She recommends beginners play or watch others play to learn about the game. Her dad had made fun of it until he saw her play and subsequently became intrigued.
Her younger brother, Angus, who is studying at Trent University, loved Pokemon as a child and played it on the Nintendo Game Boy when riding to school on the bus. This taps into the affection he had for the game and the Pokemon.
When the game was released in the U.S. he remembers the buzz on social media.
“Then the night it came out in Canada, my friends who aren’t even into Pokemon anymore asked me to go play it with them,” he wrote in an email.
He doesn’t believe this is a children’s game.
“I don’t think this game seems like it was designed for kids. It involves an understanding of your phone, being able to move independently in your neighborhood, and it feels like you need to be able to drive places to get the full experience,” he said.
From playing the game, he has visited places in Haliburton more than he ever imagined he would.
“Well, I’ve walked through the sculpture forest more times in the past two weeks than my past three years in Haliburton. I’ve discovered that there are more people my age playing than I expected. And I’ve discovered where all the free wifi is in Haliburton so I don’t have to use data,” he said.
Raynard points out in Japan there are Pokestops being setup in front of McDonald’s locations.
However he said Pokestops could just as easily be set up in front of Salvation Army donation bins.
“Who knows what kind of causes it could be used for?” he said. “For such an innocent little game seemingly there’s a lot of potential for social change. It could be used as a vehicle for a lot of really interesting things,” he said.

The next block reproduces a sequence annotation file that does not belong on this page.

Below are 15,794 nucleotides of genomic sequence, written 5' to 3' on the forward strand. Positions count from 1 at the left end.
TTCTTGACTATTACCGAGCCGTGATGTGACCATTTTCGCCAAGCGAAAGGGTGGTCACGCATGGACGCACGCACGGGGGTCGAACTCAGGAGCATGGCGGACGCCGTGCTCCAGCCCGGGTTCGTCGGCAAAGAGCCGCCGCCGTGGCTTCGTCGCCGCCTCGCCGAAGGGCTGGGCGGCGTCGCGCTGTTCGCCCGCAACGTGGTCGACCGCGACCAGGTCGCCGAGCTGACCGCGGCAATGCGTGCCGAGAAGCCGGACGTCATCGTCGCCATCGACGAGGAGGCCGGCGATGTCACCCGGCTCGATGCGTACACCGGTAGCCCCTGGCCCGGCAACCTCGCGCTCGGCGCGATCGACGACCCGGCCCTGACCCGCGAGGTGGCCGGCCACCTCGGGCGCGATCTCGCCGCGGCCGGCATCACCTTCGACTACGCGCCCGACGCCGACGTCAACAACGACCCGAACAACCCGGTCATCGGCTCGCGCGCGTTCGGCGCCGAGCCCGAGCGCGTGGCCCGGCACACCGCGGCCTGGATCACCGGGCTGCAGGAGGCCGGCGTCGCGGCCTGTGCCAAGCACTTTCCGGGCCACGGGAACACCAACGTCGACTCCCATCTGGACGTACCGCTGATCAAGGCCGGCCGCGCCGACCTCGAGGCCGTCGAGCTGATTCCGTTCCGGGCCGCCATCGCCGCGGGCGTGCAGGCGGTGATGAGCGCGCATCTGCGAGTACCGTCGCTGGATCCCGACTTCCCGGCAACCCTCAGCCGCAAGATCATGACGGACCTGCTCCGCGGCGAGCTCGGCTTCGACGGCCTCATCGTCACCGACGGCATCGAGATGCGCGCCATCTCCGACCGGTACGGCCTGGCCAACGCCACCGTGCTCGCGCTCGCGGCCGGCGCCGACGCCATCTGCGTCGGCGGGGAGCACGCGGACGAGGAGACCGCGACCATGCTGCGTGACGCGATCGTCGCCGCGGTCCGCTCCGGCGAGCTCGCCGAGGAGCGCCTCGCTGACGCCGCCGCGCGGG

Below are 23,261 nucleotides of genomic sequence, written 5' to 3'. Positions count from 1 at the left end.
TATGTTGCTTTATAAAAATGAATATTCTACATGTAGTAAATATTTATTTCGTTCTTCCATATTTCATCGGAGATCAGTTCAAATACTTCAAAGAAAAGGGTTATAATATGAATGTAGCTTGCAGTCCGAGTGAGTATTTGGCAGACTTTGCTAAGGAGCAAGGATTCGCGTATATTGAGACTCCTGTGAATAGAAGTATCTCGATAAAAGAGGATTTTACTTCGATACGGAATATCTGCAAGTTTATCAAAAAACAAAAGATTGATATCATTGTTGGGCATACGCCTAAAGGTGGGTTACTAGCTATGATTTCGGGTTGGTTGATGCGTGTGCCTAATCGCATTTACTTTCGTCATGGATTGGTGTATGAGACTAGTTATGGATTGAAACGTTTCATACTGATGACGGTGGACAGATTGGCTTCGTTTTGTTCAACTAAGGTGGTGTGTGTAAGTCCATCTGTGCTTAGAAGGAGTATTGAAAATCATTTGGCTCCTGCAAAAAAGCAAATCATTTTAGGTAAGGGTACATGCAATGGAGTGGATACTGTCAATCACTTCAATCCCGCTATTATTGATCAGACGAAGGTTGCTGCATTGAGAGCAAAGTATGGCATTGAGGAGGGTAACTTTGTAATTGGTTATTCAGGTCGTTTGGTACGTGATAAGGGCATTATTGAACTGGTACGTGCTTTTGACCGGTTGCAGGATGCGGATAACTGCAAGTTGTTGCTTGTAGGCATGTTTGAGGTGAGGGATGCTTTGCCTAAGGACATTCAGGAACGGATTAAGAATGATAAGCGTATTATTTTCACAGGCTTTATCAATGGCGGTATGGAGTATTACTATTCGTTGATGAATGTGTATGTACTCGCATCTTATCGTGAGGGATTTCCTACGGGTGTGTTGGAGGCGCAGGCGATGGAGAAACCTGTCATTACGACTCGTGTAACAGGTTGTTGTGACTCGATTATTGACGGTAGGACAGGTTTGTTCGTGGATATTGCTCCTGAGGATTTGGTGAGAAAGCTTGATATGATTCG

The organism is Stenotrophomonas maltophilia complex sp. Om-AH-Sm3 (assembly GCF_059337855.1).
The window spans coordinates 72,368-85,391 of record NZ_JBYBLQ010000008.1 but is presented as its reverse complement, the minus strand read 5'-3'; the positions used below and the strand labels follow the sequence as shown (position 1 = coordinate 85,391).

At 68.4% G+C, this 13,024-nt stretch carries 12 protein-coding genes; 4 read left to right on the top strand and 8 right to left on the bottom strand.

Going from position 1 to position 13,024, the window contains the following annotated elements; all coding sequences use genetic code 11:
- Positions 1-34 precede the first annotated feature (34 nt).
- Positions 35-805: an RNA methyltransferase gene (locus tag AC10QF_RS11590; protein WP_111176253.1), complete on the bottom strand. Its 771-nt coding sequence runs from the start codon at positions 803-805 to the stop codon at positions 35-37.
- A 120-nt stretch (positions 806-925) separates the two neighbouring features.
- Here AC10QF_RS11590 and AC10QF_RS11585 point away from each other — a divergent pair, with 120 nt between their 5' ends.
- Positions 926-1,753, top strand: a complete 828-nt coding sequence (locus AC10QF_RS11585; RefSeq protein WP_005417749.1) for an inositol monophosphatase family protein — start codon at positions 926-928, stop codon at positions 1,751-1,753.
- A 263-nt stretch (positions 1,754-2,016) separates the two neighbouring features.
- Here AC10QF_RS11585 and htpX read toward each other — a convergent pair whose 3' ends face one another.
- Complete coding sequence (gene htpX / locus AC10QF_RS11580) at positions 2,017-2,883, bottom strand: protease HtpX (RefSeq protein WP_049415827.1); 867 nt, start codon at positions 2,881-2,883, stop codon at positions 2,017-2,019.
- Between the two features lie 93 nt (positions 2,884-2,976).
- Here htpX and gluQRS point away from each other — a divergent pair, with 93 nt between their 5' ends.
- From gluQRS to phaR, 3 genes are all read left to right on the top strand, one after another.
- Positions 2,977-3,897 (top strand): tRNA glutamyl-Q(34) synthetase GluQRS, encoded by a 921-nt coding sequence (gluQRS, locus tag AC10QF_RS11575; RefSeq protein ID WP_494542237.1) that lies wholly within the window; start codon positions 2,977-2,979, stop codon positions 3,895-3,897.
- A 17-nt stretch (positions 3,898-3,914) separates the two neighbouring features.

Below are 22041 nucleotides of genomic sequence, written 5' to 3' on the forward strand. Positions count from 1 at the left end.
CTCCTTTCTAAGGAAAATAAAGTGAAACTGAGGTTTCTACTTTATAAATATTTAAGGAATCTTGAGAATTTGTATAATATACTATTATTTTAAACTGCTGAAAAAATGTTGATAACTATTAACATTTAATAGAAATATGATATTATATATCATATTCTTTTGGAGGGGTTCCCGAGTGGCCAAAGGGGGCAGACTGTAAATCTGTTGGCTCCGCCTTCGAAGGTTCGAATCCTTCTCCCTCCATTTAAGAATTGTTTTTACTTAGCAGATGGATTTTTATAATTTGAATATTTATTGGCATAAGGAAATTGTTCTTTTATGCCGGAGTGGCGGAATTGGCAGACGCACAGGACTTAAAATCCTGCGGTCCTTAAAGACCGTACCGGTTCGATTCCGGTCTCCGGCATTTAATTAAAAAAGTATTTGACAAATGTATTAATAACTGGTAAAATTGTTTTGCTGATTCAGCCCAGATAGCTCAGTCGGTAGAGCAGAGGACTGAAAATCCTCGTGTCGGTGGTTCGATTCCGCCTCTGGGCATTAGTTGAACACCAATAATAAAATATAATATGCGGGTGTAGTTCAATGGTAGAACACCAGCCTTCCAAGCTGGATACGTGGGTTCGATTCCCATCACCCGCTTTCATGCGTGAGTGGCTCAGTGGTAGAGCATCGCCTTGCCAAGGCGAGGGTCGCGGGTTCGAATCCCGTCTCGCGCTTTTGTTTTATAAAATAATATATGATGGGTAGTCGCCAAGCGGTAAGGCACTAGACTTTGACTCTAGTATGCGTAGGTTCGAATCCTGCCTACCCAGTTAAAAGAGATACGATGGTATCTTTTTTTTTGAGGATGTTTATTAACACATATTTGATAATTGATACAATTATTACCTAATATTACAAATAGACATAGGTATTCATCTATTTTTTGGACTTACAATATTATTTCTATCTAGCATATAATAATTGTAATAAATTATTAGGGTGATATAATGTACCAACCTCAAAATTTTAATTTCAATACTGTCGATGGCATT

Raynard has captured 49 Pokemon and will continue until he gets all 151. When that happens he expects the game to evolve and have added features of trading and battling.
He never knew he walked so much. The game rewards players for their walking, giving them a level for every five kilometres walked. Raynard was at level 13 several days after downloading the game, which translates to close to 65 kilometres.
“I walk this much? This is crazy,” he said.
The higher the level the more things are available to players.
In the beginning, Raynard admits he was out in the wee hours of the morning the first couple of days he had it on his phone.
“That happened the first couple of days. I was like I got to shut this down,” he said.
Raynard was pleasantly surprised at how the game appeals to a broad range of people.
While playing he thought he’d cross paths with mainly children, but has seen people older than him and even children with their parents playing.
“I watched a kid and his mom wander around the park in front of my house. Just playing Pokemon. It’s interesting. I don’t know. I don’t know how a game can bring so many people together,” he said.
Pokedex, the list of collected Pokemon.
Pokeball, used to capture and store Pokemon
Pokestop (usually monuments or public buildings like libraries), place where items such as pokeballs and eggs are collected.
Poketrainers, the avatars for players
Incense, used to lure Pokemon for a certain amount of time
Gyms, place to battle and train other Pokemon
CP (Combat Points), the higher the number the stronger a Pokemon is
Candy, used to evolve Pokemon and increase CP
Egg, an item that rewards players with a new Pokemon when they are hatched, which happens after a certain distance is travelled.
Incubator, used to hatch eggs
Evolution, when a Pokemon becomes more powerful.
Lure modules, a rare and powerful item, used to help capture Pokemon at Pokestops